Years ago this was always the most neglected of pagan holidays-at least it appeared that way to me in the local community. It’s nice to see an article like this in a general interest publication like HuffPo. I’m a bit isolated from actual interaction with humans so I may be missing a lot, but it seems like society is becoming more open and accepting of difference.
I love seeing all the interfaith initiatives, and so many people speaking out in respect of traditions other than their own. Tolerance, like compromise, is one of the fundamental necessities of a functional society.
Even though the evidence of ending and collapse is all around us now, Imbolc’s meaning is more relevant this year than ever before in my lifetime. The seeds of the new world are sprouting everywhere.
From the community coming together effectively to stop the ebola outbreak in Liberia, to the new Women’s mosque opening in California, to the incredible rise of activism and awareness in the children and youth today; the signs are everywhere.
Have a Blessed Imbolc and a beautiful Spring ( Autumn for those on the Southern side-I’ve always wondered, are the cross quarter holidays celebrated differently in the South? As in, since this holiday is in summer there is it celebrated as Lughnasa for the harvest? It has always seemed odd to me trying to celebrate “winter” holidays in the subtropical region. I imagine how much more odd it would be to have Spring celebrations in the end of summer or harvest festivals in Spring!)
Imbolc 2015: Facts, Dates, Traditions And Rituals To Know
HuffPost Religion Editors
The Huffington Post Posted: 02/02/15 09:33 AM ET Updated: 02/02/15 09:59 AM ET
For many in the U.S., the only ‘religious’ event this time of year is the Super Bowl. But for many pagans and Wiccans, February 2 marks the important holiday, Imbolc, and their attention may be focused somewhere other than the television screen.
1. Imbolc is one of fourmajor pagan sabbats, or holidays, along with Beltane, Lughnasadh and Samhain. In between these sabbats, pagans celebrate the seasonal solstices and equinoxes.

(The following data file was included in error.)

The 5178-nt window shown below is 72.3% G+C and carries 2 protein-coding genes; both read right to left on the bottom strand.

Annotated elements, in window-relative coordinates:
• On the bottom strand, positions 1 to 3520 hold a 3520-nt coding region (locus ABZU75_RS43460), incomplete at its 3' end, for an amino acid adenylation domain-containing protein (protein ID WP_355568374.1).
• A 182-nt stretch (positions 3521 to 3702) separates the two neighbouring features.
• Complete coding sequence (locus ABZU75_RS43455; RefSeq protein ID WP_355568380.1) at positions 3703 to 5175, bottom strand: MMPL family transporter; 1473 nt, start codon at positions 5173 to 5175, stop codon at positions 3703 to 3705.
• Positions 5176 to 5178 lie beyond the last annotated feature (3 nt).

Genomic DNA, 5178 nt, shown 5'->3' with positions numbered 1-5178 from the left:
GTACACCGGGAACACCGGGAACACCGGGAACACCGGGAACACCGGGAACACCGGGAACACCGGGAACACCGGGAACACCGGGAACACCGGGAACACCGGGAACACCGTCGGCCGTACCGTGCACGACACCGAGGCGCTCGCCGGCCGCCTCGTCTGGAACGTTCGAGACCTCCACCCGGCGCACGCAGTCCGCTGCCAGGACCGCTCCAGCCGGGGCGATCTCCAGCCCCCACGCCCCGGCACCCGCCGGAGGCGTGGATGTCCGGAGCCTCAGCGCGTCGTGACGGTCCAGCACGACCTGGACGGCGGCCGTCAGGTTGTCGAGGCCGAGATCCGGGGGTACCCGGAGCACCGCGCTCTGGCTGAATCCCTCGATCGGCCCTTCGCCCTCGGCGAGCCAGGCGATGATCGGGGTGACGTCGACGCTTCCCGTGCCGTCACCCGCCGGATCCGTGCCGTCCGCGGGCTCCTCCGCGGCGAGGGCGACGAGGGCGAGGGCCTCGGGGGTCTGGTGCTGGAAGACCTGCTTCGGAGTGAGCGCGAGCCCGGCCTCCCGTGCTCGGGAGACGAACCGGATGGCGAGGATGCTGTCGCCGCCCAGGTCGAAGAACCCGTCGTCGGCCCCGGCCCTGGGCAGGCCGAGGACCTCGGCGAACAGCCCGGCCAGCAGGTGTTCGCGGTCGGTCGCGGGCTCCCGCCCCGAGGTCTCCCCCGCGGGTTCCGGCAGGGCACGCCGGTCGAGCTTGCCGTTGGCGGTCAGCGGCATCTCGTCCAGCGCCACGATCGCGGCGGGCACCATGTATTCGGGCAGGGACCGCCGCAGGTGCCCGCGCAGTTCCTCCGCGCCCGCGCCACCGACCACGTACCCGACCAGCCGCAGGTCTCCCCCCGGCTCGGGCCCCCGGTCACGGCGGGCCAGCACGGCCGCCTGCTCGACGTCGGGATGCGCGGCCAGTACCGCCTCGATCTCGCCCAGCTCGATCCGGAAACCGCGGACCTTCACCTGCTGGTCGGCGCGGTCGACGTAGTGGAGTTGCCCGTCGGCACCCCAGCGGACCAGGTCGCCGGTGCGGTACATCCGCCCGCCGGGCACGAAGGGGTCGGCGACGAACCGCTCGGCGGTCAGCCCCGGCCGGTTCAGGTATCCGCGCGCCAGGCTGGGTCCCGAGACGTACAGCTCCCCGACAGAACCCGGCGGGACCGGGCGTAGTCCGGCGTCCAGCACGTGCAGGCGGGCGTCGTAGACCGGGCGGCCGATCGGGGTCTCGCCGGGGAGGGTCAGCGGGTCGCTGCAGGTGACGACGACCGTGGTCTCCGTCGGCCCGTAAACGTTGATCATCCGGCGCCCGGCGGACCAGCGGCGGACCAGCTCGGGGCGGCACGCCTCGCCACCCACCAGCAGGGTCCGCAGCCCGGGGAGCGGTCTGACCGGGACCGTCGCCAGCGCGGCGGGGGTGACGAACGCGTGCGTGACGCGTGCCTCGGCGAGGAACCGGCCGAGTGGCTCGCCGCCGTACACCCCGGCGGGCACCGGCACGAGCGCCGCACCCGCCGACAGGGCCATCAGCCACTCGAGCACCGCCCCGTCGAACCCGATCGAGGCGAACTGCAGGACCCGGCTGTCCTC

2. Imbolc ispronounced “IM-bulk” or “EM-bowlk.”
3. Imbolc falls on the midway point between the winter solstice and the spring equinox. Although it isattributed to the ancient Celts, ancient Egyptians, Babylonians and indigenous groups are also believed to have celebrated an equivalent holiday.
4. Nowadays Imbolc may be related toCandlemas and Groundhog Day, and indeed there is evidence from early Irish lore surroundingweather divination this time of year.
5. Also called Brigid’s Day, Imbolc honors the Celtic goddess of fire, fertility, midwifery and the young. Many Pagans will pay tribute to Brigid by arranging an altar and ‘invoking’ the goddess through prayer.
6. The term ‘Imbolc’derives from Old Irishand means “in the belly,” or alternately “ewe’s milk.” The interpretation lends significance to the holiday as a celebration of fertility, reproduction and the young — all overseen by the goddess Brigid.
7. Imbolc observes thewaning of winter and approach of spring. Pagans often use fire and other forms of light to encourage the lengthening of day. Seed and bud imagery may be used, as well, to promote the growth of new life ensured by springtime.
8. As with many pagan holidays, food and music are essential. Dishes for Imbolc tend to incorporate seeds, dairy and other spring-evoking foods.
9. Celebrants oftenprepare talismans to use during Imbolc ceremonies and then keep in their homes. These include a Brideog — a small straw doll dressed in white cloth — and a Brigid’s Cross, also often woven from straw.
10. Imbolc is a time forspring cleaning. Some clean their homes, take ritual baths and de-clutter their lives in other ways. This is believed to create space for the goddess to come into people’s live and for new seeds to take root in the coming spring.